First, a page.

about 4 hours ago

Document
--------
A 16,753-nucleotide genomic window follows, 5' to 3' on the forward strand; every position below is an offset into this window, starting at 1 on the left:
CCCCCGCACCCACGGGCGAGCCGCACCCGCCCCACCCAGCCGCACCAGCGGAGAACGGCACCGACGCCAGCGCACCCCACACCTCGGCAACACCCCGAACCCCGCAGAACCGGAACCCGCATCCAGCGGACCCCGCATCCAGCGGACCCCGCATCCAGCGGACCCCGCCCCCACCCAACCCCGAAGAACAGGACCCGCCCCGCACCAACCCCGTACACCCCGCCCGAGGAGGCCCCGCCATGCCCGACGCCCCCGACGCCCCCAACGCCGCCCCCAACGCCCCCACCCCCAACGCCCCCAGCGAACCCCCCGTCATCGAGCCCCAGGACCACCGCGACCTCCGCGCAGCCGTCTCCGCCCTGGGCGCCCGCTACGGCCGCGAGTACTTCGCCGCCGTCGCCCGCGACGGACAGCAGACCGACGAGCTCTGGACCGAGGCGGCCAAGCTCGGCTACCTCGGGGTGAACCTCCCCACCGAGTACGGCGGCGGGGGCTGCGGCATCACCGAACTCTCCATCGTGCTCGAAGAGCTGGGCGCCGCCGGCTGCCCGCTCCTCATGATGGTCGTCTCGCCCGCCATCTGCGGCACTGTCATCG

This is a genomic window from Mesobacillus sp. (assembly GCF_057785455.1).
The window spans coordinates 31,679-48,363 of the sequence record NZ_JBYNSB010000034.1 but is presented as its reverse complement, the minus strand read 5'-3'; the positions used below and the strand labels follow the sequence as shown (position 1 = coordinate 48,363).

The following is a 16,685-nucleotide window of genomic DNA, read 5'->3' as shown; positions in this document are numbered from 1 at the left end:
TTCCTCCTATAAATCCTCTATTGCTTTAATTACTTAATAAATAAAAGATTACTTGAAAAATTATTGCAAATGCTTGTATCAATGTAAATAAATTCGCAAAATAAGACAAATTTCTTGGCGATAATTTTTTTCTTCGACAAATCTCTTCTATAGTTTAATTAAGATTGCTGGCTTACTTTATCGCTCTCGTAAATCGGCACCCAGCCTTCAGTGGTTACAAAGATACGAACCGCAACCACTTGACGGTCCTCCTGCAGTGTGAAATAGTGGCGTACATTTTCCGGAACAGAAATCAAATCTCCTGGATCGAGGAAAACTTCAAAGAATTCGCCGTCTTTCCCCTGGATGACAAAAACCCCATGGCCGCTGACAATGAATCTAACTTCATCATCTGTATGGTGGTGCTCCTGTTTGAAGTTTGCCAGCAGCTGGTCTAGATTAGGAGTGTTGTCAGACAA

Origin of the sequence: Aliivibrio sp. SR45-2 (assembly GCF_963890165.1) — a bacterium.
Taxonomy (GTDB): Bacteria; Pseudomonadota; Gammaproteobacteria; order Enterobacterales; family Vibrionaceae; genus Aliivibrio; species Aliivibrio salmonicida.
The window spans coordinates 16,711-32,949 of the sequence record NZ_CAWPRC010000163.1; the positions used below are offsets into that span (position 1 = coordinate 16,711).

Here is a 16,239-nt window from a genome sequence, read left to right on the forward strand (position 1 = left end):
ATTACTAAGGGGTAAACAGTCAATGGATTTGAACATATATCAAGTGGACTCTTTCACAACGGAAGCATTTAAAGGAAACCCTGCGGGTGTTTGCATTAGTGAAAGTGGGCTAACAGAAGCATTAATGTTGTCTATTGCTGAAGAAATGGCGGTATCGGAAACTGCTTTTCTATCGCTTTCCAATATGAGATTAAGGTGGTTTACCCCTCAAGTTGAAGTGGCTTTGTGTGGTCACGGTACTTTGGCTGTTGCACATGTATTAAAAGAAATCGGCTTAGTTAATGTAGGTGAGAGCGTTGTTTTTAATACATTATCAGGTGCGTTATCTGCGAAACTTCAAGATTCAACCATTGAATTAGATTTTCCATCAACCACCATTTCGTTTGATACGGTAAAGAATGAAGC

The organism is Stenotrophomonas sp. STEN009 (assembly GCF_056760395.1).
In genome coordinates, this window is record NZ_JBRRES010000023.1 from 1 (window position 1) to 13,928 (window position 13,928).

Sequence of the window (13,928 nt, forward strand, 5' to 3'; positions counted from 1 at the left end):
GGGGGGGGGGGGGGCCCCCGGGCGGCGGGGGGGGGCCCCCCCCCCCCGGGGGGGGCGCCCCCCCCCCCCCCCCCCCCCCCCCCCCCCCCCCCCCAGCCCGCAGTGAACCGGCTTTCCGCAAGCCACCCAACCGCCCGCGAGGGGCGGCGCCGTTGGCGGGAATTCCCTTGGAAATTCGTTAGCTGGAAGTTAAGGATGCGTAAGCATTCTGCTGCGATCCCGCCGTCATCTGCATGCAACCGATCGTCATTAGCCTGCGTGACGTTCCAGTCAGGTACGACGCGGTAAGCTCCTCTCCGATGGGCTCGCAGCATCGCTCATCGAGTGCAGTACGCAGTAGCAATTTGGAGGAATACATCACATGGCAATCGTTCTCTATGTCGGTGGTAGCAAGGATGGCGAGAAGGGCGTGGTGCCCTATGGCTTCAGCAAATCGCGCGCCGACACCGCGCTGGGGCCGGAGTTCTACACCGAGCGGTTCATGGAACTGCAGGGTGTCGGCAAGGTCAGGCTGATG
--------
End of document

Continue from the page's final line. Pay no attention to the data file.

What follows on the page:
As you know from reading our blog, we’re obsessed with finding the best and latest solutions to the problems in your career. Thanks to a little research and some inspiration from one of the books in our office’s bookshelf, we thought of ...